Get a diary. Once you know the amount of time you have, you need to get yourself a diary to plan out what you want to do. This can be a paper diary, a big wall chart, or an online calendar. Personally, I use a combination of all three for different things. My wall chart is for setting my big ‘deadlines’, marking out family holidays and other days I won’t be free. My paper diary is for my daily to do lists, and my online diary plans out my month using the big wall chart.

Have there been any things you’ve got really wrong?

Omg yes. It’s all a big learning curve for me. My big thing this year has been my accounts. I cannot recommend enough getting an accountant. I figured I wouldn’t need proper accounts, as I knew it would take a while to start selling things initially and thought I wouldn’t have a lot to record. I diligently kept all my receipts in a shoe box, telling myself there weren’t that many and I’d sort them out in one go when I’d started selling. Cue 6 months later, 2 shoe boxes and 3 days spent sorting the receipts into months, going through my paypal and bank statements, and painstakingly entering each individual purchase into a master spreadsheet along with my sales. I am *still* not done. Don’t be like me. Get a spreadsheet. Update it every week.

What was the one thing you wish you’d known before you started Beyond Paper Stars?

Whether it is the kind of service you would want to receive, a product you think is useful/ace, or a beautiful piece of art that you love to make, it’s important to be excited about what you and your business is offering to the world. Loving what you are doing is what will keep you going when things are slow or tough. Yes, having other avenues just to keep some pennies rolling in is also important, but the core of what you do should be something you can keep going back to. I fell into a trap a couple of times of making things purely because I thought they would sell, and now I’m getting to a place where I am comfortable just letting my creativity out and seeing what comes of it – especially when that something ends up being something I truly love myself.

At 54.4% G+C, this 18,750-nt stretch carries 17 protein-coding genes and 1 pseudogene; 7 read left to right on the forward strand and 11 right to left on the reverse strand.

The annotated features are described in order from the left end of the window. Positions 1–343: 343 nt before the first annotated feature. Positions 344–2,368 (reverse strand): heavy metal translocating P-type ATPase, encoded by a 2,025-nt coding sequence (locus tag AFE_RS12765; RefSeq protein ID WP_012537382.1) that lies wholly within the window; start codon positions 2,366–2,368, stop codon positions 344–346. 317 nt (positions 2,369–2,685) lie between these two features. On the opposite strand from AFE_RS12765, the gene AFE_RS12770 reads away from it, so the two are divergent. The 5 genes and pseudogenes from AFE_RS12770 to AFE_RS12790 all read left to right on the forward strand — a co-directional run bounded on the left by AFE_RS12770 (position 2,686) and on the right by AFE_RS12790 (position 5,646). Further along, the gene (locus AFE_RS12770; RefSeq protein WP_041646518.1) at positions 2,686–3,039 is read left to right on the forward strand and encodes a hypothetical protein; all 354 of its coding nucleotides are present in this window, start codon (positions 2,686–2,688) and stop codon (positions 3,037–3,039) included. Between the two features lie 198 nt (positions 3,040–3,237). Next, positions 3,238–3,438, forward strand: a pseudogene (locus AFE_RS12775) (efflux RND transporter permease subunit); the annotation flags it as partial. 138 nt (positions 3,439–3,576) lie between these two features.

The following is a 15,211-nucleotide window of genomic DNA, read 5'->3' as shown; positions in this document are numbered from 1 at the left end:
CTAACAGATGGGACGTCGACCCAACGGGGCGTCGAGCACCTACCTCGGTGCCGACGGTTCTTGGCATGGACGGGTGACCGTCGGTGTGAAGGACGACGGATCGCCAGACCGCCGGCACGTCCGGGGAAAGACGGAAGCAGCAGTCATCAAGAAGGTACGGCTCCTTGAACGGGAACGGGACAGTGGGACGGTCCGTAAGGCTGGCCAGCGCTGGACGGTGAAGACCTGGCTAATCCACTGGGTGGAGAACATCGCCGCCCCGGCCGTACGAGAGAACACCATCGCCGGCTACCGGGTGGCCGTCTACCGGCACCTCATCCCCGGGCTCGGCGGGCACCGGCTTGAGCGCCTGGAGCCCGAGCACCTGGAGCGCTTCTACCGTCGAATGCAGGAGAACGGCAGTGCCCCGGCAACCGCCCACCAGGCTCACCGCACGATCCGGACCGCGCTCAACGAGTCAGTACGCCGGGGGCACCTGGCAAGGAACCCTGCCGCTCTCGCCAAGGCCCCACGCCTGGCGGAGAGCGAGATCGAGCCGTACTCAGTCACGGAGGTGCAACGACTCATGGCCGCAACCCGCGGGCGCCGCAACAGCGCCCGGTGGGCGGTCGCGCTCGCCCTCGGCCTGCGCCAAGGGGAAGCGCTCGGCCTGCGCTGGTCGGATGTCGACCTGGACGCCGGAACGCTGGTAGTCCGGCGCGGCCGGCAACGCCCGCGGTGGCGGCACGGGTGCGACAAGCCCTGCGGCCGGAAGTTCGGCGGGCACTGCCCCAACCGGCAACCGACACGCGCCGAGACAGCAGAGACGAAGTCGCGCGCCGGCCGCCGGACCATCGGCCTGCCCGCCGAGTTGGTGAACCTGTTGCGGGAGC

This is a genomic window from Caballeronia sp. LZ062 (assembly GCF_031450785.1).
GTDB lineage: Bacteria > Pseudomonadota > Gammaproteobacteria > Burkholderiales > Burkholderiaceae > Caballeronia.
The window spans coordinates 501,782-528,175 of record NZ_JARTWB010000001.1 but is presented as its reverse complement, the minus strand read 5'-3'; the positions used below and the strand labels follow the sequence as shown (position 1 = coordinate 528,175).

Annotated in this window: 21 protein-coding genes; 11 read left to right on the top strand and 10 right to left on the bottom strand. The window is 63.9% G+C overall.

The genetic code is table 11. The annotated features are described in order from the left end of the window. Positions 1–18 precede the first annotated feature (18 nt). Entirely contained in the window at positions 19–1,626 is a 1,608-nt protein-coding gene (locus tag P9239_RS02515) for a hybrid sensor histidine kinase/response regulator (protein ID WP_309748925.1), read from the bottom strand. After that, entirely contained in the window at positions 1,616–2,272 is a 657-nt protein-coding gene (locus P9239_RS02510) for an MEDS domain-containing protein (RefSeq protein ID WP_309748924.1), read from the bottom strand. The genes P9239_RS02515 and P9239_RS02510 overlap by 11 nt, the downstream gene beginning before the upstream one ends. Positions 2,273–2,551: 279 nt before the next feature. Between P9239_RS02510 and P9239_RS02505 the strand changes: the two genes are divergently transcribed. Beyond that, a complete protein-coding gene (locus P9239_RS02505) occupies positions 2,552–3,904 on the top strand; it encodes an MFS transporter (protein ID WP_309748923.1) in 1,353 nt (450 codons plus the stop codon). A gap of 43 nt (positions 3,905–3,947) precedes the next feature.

What’s your advice for anyone thinking about starting their own art business?

Work out how much time you can spend on your business, and then be prepared to spend WAY more time than you’d thought on it. It doesn’t matter if your time would be one evening a week, your weekends, two hours a day or all day every day. Work out how much time you can afford to give to this whilst still looking after yourself and doing everything else you need to in your personal life. Only have one night a week? Fine. Safeguard that time for your business and plan based on that time. BUT be ready for 11pm messages to your facebook page, last minute commissions or bulk orders for christmas stocking fillers. Networking, reaching out to stockists or galleries, staying up until 3am to put that last finishing touch on your creation either for your customer or just because you love it so much. Getting your pictures perfect, your packaging precise and practicing endlessly – it will all take those extra hours you didn’t know you had. And it’ll be worth it.

And that’s that! We’ve really loved getting to know Stephanie and her work over the last nine months as she’s grown her business with LLD and developed both as an artist and in her technical skills in her new day job too – and we can’t wait to see what she does next! To see Stephanie’s new work as she shares it over the next few months, here are her links: